Incredibly, it’s twelve months since the last written update on our Small Woods project. During that time, despite the difficulties of coordinating face-to-face meetings, the Standards Development Group (SDG) has continued its discussions and has made a lot of progress towards a draft standard. There was a hiatus over the summer holidays, and we took the opportunity for a period of reflection, holding a Steering Group meeting to review the rate of progress and direction of travel. Since that meeting, the next steps have been agreed with the SDG, and we now have some significant developments to share with you.
© FSC UK / E. ParkerFirstly, as part of the evidence gathering and context setting which informed the work of the SDG, we have produced a country profile for the UK based on FSC guidance on risk-based approaches to standard development. The country profile is now available for download from the FSC UK project pages.
In our previous update, we described the size and harvesting intensity thresholds provisionally agreed by the SDG. Exploring various scenarios for the harvesting threshold (for a Sitka spruce plantation, oak high forest or Sweet chestnut coppice), we found that, in extreme cases, the threshold might allow for woods of 100 hectares or more to be included in the scope of the standard. Opinion was divided within the SDG on whether it was acceptable to cover low intensity management on such a scale, but we agreed to continue to move forward on this provisional basis.
However, knowing that the standard could potentially apply to such large woods undoubtedly (and rightly) influenced the thinking of the Group regarding the standard contents, and led to a more cautious approach. The original vision for the project was to use the FSC Principles as a loose framework and to develop indicators for specific issues of concern, rather than following the detailed structure of the Criteria. In the event, though, the SDG agreed to use UKWAS, the user-friendly version of our existing approved national standard, as a starting point, and to decide which requirements to keep, modify or drop. The result was a significantly shortened standard (down from >160 indicators to <100), reworded to avoid ‘standard speak’ and to hopefully be more user friendly for non-specialist readers.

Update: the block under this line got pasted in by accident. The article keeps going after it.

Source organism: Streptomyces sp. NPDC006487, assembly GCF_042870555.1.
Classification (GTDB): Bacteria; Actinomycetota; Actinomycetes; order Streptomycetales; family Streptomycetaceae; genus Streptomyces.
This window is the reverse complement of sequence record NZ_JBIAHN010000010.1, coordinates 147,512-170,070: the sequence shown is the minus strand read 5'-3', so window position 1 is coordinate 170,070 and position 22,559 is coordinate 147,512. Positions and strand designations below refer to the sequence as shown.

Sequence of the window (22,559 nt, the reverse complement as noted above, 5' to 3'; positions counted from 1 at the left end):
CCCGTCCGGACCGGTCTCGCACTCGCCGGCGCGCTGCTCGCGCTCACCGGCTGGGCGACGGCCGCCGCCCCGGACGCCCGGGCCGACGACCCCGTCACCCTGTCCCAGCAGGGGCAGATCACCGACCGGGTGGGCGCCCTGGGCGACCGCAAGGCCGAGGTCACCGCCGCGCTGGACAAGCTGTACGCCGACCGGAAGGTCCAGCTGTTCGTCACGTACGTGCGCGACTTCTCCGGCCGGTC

While much shorter than UKWAS, the resulting draft standard was still much longer than we originally envisioned. After discussion with colleagues elsewhere in the FSC Network and following the Steering Group meeting in September, we have agreed to follow a two-pronged approach:
- After further refinement, the current draft standard will be presented to the UKWAS Steering Group as an input to the revision process which will result in UKWAS 5. The standard would effectively represent a scale, intensity and risk (SIR) adjusted version of the national standard.
- In parallel, we would return to the original vision of a more radical standard for even smaller woods. A rough draft has already been produced, based on some of the key themes in the existing draft.
‘I think the Standards Development Group took their name too literally,’ says FSC UK Forest Standards Manager, Owen Davies; ‘they obviously felt obliged to produce more than one standard! Although this wasn’t what we had in mind when we started the project, it’s actually a really interesting outcome, and it sounds like standard developers in other parts of the world are coming up with similar results.’
The input to UKWAS 5 was proposed to the UKWAS Steering Group at their meeting in November, and we are pleased to report that the Group accepted our current draft standard for consideration as part of the review and revision process. That means that any future public consultation on this draft is likely to be under the auspices of UKWAS, and carried alongside consultations on the main standard.
In the meantime, we will return to drafting a completely new standard for smaller woods, which we will put out for public consultation separately early in 2020.
You don’t have to wait until a formal public consultation to share your thoughts, of course. Feel free to get in touch any time about the direction of travel of this project, or to suggest any specific issues we should be addressing. Just drop an e-mail to Owen Davies at email@example.com, and, if you haven’t already, consider joining the project consultative forum.